The federal Task Farce report states: “There are several advantages to using production controls in the early period of implementation.” Namely, it would prevent “an over saturation of the market” and control cannabis prices.
They are basically recommending supply management and price-fixing, where large licensed producers are rewarded at the expense of literally everyone else, particularly Canada’s “illicit” – yet peaceful – farmers, vendors, extractors and other connoisseurs.
The only “advantage to using productions controls in the early period of implementation” is that it helps maintain the status quo.
And when the goal is “public health and safety,” with jobs and wealth-creation taking a backseat, the report is basically recommending the federal government hurt consumers and perpetuate the licensed producer system. It also recommends licenses, federal to boot, and a “seed-to-sale tracking system” so police can “prevent diversion.”
If the Liberals take these recommendations to heart, there will be no “diverse marketplace” for all consumers. It will be a repeat of the MMPR, where the grassroots industry will be encouraged to abandon their current practices and implement a top-down scheme, each action monitored and regulated by salaried bureaucrats.
The Farce recommends provincial control over retail, splitting the farmer-vendor front, putting pressure on dispensaries to supply from “diverse” federal producers.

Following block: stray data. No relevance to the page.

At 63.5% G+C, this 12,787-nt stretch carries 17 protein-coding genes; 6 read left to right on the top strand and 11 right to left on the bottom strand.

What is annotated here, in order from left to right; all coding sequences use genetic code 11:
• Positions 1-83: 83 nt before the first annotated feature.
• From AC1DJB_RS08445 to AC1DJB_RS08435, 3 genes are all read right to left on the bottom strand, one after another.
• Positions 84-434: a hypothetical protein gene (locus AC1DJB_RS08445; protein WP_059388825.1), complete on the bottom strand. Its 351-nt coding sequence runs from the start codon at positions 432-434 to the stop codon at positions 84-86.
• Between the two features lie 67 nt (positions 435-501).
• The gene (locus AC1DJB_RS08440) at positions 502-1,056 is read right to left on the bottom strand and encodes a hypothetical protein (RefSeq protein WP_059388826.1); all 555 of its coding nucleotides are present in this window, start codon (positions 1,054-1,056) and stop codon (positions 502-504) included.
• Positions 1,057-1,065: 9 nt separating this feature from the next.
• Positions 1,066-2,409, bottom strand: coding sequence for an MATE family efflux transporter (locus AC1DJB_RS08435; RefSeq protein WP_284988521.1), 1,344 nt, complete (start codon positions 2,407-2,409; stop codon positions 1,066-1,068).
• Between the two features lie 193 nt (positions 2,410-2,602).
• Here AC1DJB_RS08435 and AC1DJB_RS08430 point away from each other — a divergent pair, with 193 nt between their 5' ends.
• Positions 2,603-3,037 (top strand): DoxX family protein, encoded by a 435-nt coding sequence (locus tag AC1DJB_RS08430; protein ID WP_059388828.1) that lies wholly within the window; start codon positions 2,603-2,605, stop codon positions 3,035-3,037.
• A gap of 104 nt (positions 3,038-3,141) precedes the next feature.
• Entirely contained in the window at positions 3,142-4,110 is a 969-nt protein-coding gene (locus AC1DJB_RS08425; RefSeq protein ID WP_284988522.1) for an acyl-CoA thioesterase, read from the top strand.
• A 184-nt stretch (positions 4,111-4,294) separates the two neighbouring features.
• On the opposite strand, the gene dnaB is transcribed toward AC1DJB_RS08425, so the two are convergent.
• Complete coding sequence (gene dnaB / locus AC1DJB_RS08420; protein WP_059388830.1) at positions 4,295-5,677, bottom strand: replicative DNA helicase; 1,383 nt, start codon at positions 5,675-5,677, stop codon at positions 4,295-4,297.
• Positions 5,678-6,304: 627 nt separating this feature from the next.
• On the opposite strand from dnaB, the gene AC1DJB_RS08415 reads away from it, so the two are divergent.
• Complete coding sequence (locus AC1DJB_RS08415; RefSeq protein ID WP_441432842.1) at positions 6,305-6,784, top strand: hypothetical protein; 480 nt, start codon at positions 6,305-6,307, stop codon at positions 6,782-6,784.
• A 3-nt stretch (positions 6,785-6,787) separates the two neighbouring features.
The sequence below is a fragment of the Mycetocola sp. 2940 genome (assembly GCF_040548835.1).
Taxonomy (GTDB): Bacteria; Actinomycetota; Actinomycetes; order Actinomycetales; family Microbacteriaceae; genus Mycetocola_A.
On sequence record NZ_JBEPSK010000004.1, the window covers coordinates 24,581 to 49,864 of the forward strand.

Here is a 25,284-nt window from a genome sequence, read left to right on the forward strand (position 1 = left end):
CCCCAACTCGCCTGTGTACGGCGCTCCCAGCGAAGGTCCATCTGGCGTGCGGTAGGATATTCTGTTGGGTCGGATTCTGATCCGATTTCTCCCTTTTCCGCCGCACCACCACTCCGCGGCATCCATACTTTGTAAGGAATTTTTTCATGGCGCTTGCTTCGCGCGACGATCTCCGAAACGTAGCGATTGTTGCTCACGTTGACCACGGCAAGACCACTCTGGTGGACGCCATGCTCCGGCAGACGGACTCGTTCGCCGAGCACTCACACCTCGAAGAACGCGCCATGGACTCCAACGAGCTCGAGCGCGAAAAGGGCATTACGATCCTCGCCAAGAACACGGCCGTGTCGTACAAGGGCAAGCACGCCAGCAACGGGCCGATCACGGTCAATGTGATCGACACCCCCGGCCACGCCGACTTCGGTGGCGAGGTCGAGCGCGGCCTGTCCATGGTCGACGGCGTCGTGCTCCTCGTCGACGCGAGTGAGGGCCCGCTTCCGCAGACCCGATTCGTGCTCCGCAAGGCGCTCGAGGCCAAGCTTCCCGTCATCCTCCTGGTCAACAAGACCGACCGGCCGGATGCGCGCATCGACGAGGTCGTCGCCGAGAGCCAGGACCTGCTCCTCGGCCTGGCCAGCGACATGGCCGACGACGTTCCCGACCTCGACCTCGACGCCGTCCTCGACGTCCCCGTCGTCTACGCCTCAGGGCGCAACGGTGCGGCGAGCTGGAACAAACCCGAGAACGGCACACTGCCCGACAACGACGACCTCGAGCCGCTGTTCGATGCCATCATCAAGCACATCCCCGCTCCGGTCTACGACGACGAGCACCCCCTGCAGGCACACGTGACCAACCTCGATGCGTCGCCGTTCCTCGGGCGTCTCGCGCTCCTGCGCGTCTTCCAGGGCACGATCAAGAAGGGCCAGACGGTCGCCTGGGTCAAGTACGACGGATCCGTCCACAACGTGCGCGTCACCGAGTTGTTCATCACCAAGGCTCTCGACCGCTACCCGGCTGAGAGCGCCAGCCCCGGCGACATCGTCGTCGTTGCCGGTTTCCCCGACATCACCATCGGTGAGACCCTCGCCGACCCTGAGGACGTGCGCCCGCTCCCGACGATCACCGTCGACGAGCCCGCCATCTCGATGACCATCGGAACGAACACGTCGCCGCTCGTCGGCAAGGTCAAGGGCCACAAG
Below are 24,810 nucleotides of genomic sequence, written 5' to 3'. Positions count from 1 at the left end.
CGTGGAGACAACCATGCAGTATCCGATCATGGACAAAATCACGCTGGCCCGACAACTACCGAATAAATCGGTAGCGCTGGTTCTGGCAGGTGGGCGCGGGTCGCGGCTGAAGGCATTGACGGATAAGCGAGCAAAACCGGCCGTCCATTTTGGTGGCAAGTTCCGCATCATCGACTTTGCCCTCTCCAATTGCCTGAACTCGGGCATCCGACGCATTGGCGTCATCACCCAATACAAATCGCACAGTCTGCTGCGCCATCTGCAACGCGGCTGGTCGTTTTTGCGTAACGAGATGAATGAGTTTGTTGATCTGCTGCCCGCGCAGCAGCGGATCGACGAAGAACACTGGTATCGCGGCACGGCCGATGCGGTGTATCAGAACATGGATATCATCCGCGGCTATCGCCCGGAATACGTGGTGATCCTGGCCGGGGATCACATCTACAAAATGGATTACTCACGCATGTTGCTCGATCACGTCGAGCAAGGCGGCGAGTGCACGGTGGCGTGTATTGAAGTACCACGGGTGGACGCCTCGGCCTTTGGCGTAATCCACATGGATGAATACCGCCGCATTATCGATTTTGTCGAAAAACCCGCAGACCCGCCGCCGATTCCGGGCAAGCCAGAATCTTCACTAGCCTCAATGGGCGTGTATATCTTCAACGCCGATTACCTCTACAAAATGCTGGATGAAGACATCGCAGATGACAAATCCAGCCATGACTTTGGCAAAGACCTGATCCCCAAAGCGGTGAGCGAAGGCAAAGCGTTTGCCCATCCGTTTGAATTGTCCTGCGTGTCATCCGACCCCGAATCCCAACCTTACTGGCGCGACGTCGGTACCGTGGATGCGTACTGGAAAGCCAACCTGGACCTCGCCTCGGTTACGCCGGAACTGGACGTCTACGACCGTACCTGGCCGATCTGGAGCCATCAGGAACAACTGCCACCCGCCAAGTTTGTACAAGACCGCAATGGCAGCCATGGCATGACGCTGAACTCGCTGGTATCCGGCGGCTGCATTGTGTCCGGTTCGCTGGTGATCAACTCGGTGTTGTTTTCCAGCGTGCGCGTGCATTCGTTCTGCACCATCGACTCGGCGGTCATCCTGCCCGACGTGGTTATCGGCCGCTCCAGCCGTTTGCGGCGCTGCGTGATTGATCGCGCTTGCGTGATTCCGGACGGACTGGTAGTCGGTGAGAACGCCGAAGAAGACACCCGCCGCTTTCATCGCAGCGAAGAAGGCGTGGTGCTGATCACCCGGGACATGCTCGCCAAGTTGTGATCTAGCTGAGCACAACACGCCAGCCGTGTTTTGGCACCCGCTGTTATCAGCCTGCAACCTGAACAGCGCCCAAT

Once Big Government legalization magically starts paying for itself, tax revenue from legal cannabis sources are encouraged to fund cannabis bureaucracy, propaganda, state-directed research and, of course, enforcement for those don’t play by the rules.
It’s like a game of Monopoly where the banker is also Player 2 and only one pile of money sits in front of him.
Using “licensing and production controls to encourage a diverse, competitive market” is a performative contradiction. These very acts disable a free, competitive market.
Free markets are a given. Attempts to dissuade people from engaging in consensual capitalist acts has seldom worked. Successful attempts have allowed a statist parasite to piggyback off the markets it feeds from. More utopian attempts have been disastrous, with the death toll in the millions.
Markets exist in the cannabis industry in spite of prohibition. When the federal government announced legalization, all it had to do was remove cannabis from the criminal code and allow people to come out of the shadows.
What’s at stake isn’t the freedom to get stoned.
Canada’s health-care system needs a rejuvenating dose of entrepreneurial innovation, and medical cannabis clubs offer a holistic approach to health.
If the federal government takes the report to heart, then we’re looking at a top-down, detail-by-detail legalization of an agricultural product.
It will be akin to central planning, not the liberalizing of an underground market.